Australia - Jayant Patel Case

Discussion in 'Crimes in the News' started by marlywings, Mar 13, 2013.

  1. marlywings

    marlywings Former Member

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    ...Queensland

    March 14, 2013

    Jayant Patel not guilty over patient death but more charges loom

    JAYANT Patel will be back in court tomorrow despite a stunning acquittal of unlawfully killing a patient.
    It has been a long road to vindication for the former director of surgery at Bundaberg Hospital, but a Supreme Court jury's decision to acquit him of manslaughter over the death of Mervyn John Morris, 75, is a major victory.

    http://www.couriermail.com.au/news/...ore-charges-loom/story-e6freoof-1226596784793
     
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  3. DrWatson

    DrWatson Verified Thoracic and Vascular Surgeon

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    Just a post regarding the Patel case, which is way off topic, I know, but which has been commented on in these threads as there is nowhere else on WS to comment. I posted this right at the end of the thread that has just closed, so if Marly will let me, I'll re-post it here in case anyone has more comments to make:

    At the risk of straying way off topic, and regarding the Patel verdict - that was the ONLY verdict they could/should have brought down. I'm not commenting on whatever other charges he may or may not face, but I would respectfully disagree with the idea that they didn't understand the evidence. In fact I think the exact opposite - they were a good enough jury to demonstrate that the effects of social media and the media generally can be overcome by those who are able to weigh just the evidence.

    As probably the only one on here qualified to comment professionally, let me try to summarize the problem. The prosecution alleged that Patel shouldn't have operated on Mr Morris because he was sick and had heart disease etc. That description applies to most of my patients! But of course, they omitted the obvious fact that if he DIDN'T operate, then Mr Morris was going to die anyway from his bleeding.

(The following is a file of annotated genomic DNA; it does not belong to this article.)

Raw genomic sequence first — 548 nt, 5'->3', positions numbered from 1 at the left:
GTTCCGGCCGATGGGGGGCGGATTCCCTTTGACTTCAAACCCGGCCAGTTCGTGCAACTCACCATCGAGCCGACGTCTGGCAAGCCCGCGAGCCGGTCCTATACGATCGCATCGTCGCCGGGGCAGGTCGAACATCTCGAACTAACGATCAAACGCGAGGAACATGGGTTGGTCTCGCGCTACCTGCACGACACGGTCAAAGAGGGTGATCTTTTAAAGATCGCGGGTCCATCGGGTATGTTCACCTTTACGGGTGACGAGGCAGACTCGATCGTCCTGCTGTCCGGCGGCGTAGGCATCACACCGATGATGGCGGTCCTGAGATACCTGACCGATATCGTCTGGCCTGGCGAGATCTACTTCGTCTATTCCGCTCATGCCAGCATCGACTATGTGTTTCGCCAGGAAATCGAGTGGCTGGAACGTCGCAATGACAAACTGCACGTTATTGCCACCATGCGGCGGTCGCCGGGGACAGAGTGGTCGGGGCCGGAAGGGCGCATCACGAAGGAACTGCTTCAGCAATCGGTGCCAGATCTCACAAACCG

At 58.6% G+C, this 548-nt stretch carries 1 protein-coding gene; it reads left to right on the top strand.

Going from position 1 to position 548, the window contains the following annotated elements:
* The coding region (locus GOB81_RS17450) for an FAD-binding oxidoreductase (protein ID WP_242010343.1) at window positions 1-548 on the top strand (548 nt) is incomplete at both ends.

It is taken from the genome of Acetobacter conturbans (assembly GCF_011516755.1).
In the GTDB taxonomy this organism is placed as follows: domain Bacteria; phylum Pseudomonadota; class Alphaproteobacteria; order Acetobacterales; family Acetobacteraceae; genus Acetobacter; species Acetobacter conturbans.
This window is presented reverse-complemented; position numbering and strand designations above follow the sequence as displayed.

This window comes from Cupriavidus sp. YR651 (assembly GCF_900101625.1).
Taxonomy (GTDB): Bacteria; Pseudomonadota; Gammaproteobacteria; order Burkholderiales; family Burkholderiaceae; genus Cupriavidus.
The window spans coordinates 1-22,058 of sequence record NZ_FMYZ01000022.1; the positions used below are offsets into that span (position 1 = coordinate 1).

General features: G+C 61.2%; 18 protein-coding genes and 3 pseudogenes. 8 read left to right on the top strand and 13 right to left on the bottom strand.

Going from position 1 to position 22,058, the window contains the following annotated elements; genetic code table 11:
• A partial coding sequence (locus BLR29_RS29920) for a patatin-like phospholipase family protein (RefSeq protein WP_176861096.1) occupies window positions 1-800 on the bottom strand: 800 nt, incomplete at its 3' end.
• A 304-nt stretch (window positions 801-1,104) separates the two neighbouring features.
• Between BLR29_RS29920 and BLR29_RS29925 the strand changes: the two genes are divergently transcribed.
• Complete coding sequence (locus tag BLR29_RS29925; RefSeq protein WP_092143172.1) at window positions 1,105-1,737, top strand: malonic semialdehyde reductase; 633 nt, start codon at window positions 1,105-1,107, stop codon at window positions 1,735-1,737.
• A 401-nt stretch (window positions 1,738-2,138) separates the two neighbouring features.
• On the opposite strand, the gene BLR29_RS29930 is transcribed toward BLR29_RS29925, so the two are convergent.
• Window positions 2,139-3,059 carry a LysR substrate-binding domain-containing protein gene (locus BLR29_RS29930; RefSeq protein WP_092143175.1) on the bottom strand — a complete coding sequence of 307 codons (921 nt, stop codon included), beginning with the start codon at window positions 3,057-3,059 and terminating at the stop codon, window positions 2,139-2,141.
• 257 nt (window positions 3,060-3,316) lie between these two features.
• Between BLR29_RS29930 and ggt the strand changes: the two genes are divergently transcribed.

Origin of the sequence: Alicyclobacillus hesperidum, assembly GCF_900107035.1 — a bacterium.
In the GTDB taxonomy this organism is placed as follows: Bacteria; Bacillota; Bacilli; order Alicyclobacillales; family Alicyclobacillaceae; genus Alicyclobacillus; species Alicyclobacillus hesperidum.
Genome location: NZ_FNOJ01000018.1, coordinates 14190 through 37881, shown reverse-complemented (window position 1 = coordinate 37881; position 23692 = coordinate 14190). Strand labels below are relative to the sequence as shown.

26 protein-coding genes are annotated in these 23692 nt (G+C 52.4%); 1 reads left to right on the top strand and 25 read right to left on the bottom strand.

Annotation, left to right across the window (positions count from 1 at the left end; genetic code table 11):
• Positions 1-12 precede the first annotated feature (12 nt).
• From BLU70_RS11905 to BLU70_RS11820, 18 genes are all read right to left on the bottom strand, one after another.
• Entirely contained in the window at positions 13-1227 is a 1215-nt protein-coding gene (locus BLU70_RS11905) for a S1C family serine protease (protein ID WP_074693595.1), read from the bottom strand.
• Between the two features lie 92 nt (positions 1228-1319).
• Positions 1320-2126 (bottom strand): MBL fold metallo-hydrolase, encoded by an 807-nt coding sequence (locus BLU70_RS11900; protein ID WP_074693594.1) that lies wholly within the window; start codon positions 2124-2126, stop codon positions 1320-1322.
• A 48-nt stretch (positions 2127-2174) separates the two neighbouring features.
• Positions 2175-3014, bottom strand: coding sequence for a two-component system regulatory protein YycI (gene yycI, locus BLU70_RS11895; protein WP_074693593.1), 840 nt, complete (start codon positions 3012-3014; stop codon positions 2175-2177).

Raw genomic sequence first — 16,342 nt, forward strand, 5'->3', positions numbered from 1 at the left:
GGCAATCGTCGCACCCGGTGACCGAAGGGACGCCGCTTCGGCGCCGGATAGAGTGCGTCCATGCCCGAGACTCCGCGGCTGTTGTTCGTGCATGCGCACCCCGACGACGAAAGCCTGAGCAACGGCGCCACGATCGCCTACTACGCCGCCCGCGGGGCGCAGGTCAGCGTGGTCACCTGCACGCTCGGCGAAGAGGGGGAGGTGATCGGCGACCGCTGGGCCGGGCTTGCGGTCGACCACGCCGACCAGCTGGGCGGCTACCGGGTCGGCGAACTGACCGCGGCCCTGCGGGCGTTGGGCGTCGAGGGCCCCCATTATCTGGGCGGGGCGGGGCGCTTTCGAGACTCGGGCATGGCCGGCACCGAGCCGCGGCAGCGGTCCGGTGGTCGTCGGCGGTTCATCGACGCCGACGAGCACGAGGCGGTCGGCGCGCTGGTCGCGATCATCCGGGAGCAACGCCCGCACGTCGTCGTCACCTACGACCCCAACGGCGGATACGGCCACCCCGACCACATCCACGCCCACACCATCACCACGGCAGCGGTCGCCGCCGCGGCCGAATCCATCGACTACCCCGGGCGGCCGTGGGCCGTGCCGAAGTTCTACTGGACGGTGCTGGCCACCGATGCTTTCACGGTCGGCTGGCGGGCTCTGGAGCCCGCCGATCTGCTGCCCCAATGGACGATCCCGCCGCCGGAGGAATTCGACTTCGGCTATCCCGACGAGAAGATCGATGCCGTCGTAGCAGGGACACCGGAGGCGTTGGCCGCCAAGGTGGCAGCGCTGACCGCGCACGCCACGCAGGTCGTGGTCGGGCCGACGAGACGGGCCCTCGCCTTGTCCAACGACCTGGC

It is standard training and procedure, when faced with somebody bleeding heavily rectally, and with the cause unable to be determined (they don't have facilities in Bundaberg for selective angiography, for example, and the patient was far too sick to transfer, not to mention the delay), then you do exactly what Patel did - a laparotomy and if the sigmoid colon is full of blood (which it was) then you remove it. And 9 times out of 10 you will be right. And the bleeding did in fact cease.

    Now I know that Patel's mortality rate was within acceptable limits, and that the whole "Dr Death" thing is pure media hype. And he almost certainly had problems with judgment and insight - eg doing oesophagectomies in Bundaberg where the infrastructure just isn't there to look after them post-op. And his infection rate was a bit higher than average. But given the number of patients that he operated on, many of whom were very sick to start with, his record is nowhere near as bad as the media portrays. Or the "Patient Support Group". And THAT is where the problem lies - he has been made a scapegoat, and most of the opinion is driven by the very emotive desire for vengeance, rather than accepting the facts.

    As I said, I'm not commenting on the various other allegations - eg should he have been registered here. Different matter. But, based ONLY on the evidence in this case (and others, one of which in particular I'm very familiar with) he did NOT do anything wrong, let alone criminally wrong.